Just when you thought it was safe to go outside, it turns out that another storm is gathering on the eurozone horizon.
Spain was always on the ‘one to watch’ list. It now finds itself in that most awkward of positions: the financial equivalent of a vicious circle. The interest rate on its sovereign debt is rising, the economy is stalling and the government is fast losing the enthusiasm to deliver the austerity demanded by Brussels. The process then repeats itself.
Have Spanish yields risen because investors no longer believe the country is either willing or capable of delivering the necessary austerity? Or have they risen because investors think the eurozone’s creditor nations are just running out of patience? Either argument could be used to explain the rise in yields yet there’s a world of difference between deliberate slippage on behalf of the Spanish and a loss of confidence on behalf of their eurozone partners.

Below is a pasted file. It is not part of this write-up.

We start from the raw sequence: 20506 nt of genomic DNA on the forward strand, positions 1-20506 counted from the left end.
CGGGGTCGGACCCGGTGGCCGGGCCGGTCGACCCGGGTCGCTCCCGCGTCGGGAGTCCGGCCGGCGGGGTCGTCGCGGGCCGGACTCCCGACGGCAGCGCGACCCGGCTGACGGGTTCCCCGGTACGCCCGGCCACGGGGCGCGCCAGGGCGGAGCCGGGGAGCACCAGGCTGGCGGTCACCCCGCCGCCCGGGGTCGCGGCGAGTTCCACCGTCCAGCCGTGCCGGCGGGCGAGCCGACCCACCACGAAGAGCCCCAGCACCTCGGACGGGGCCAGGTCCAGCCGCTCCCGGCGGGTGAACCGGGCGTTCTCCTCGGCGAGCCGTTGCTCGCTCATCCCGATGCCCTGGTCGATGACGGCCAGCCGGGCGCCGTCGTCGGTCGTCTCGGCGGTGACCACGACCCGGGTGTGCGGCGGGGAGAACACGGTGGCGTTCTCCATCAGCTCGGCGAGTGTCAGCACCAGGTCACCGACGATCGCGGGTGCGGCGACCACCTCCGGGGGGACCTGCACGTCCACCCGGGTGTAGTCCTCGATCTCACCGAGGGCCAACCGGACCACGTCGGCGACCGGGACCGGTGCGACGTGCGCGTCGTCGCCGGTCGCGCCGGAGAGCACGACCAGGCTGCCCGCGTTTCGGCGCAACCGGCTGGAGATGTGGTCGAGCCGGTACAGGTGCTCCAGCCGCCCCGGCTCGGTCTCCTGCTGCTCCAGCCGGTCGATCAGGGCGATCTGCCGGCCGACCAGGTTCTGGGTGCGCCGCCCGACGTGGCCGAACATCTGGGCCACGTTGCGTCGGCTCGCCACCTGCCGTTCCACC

Calls for more fiscal pain do not deal properly with the interaction between growth shortfalls and the cost of borrowing within the eurozone. In the old days, weak growth was synonymous with low interest rates. In the topsy-turvy world of the eurozone, weak growth is now more often associated with high interest rates. Austerity, by delivering even weaker growth, leads to even higher interest rates. The only way to get around this problem is to recognise the symbiotic relationship between creditors and debtors. In the eurozone, that means a fiscal union, not the constant bullying of debtors by creditors. Continue reading »